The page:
“In the Soviet Union, the Politburo decided the price of bread, and they either had no bread or too much bread. So setting prices or wages by the government is always a bad idea,” Paul said. “The minute you set up a fairness czar to determine what wages are, you give away freedom.”
During an October appearance before the U.S. Hispanic Chamber of Commerce, Ohio Gov. John Kasich faced questions about why women in his state still faced wage inequality. “Well, a lot of it is based on experience,” Kasich said, according to ThinkProgress. “A lot of different factors go into it. It’s all tied up in skills. Do you not have the skills to be able to compete?”
When pressed about whether he was suggesting that women were “less skilled” than men, Kasich denied the accusation and noted that he had women helping to run his presidential campaign.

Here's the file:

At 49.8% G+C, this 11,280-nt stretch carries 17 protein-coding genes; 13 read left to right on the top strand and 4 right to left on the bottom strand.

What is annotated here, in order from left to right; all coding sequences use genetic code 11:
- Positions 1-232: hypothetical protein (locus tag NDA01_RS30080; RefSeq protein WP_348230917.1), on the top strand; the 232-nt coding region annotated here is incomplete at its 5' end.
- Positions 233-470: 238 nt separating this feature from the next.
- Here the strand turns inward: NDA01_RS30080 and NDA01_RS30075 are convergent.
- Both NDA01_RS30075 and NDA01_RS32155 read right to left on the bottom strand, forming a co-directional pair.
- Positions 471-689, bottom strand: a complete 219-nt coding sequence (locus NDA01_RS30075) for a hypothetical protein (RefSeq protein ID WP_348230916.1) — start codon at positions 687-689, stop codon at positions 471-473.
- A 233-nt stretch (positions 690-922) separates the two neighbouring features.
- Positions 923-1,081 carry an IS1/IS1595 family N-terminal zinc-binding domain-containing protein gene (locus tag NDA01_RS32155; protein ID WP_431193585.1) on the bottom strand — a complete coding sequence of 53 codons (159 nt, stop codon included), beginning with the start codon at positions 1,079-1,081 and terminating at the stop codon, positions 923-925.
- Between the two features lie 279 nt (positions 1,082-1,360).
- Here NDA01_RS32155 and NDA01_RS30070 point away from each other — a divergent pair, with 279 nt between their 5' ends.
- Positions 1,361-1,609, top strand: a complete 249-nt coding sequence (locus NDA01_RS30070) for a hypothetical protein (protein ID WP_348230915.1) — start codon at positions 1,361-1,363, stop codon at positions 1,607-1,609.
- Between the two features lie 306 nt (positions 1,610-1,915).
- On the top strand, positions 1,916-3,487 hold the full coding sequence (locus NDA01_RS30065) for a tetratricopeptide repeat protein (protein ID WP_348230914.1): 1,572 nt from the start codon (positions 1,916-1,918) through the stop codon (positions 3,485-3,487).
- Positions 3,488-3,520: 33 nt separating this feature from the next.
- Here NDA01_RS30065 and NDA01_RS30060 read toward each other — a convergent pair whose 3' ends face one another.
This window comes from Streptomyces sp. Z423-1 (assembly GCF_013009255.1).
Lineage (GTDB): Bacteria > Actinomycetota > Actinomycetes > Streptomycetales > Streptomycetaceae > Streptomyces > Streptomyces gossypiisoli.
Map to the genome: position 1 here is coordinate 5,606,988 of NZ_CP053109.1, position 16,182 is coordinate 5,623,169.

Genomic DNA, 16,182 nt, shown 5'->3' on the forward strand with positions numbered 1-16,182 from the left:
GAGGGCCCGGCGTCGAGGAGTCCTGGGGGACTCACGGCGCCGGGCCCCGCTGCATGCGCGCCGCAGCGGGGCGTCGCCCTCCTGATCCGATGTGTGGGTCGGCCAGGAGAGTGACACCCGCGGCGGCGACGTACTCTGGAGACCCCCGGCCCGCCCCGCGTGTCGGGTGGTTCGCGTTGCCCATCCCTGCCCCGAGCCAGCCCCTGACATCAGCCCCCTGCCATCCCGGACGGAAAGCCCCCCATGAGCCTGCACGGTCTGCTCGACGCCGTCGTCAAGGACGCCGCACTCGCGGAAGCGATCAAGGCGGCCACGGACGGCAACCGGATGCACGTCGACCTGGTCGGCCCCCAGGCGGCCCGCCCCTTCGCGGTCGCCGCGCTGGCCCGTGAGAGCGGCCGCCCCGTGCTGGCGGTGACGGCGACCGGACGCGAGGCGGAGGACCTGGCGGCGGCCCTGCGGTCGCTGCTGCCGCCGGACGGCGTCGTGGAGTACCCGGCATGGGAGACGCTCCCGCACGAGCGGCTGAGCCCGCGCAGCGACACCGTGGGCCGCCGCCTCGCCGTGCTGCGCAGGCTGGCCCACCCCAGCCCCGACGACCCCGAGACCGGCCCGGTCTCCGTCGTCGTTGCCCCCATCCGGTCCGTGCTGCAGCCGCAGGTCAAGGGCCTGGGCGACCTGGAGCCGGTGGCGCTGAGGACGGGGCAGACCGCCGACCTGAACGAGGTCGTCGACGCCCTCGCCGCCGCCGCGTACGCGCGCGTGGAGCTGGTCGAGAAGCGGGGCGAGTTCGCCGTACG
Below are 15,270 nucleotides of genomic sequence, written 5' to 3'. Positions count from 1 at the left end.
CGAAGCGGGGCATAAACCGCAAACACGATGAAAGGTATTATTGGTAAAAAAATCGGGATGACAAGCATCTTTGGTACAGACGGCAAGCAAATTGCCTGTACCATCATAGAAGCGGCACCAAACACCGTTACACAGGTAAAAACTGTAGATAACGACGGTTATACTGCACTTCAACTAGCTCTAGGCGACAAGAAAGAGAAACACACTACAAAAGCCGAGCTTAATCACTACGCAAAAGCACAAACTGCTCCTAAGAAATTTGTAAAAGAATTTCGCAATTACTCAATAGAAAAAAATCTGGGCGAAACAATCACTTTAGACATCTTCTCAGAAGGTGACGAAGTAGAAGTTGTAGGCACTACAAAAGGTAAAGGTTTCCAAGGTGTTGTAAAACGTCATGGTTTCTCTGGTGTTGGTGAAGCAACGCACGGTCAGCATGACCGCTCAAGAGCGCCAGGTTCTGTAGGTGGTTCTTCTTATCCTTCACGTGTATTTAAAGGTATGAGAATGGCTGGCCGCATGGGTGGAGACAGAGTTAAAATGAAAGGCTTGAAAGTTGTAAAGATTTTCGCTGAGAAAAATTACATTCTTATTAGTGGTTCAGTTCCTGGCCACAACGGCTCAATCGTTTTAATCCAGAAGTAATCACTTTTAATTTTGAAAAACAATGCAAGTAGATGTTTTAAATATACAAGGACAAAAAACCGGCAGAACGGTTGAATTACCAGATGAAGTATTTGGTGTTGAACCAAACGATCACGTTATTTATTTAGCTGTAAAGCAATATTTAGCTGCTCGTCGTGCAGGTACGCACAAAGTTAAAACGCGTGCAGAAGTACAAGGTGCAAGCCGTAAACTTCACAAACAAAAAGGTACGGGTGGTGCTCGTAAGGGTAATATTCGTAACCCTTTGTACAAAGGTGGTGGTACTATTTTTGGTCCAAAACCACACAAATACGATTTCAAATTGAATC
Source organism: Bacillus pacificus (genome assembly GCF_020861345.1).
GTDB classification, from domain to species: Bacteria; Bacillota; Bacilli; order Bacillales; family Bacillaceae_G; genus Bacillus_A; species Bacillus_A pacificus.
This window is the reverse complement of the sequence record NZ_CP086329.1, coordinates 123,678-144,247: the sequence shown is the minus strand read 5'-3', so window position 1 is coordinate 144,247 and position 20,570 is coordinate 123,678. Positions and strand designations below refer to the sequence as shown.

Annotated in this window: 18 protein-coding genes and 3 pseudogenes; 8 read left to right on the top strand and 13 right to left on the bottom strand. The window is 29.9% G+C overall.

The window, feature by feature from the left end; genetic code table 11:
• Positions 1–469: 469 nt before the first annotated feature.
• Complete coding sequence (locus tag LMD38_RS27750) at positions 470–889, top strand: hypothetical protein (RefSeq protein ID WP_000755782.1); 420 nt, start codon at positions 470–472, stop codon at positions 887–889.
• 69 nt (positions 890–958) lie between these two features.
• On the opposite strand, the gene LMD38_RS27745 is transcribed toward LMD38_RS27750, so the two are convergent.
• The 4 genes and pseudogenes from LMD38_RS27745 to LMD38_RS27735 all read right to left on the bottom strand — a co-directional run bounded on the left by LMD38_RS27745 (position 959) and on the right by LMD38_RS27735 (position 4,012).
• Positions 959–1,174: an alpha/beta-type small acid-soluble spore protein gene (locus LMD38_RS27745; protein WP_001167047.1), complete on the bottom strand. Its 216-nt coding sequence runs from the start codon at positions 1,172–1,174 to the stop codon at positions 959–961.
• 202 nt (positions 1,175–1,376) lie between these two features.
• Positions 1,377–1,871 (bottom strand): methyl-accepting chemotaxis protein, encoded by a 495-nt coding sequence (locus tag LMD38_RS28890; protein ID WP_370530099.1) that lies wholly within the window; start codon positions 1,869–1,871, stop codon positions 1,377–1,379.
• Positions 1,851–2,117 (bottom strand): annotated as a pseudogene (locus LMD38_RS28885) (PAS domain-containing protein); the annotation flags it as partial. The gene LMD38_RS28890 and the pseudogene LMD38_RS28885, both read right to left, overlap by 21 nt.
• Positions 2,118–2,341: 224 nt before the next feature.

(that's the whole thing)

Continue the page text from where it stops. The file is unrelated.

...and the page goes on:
Kasich this month acknowledged that the gender pay gap exists, but claimed family leave policies were hurting efforts to address it. “When women take maternity leave or time to be with the children, then what happens is they fall behind on the experience level, which means that the pay becomes a differential,” Kasich said, despite evidence that paid family leave policies could help fight against pay inequality.
An investigation conducted by Ohio’s Dayton Daily News in 2014 found that Kasich’s office had the highest gender pay gap among statewide officeholders, paying women an average of $9.81 less per hour than men, although Kasich’s office claimed the analysis didn’t take into account staff from other state agencies.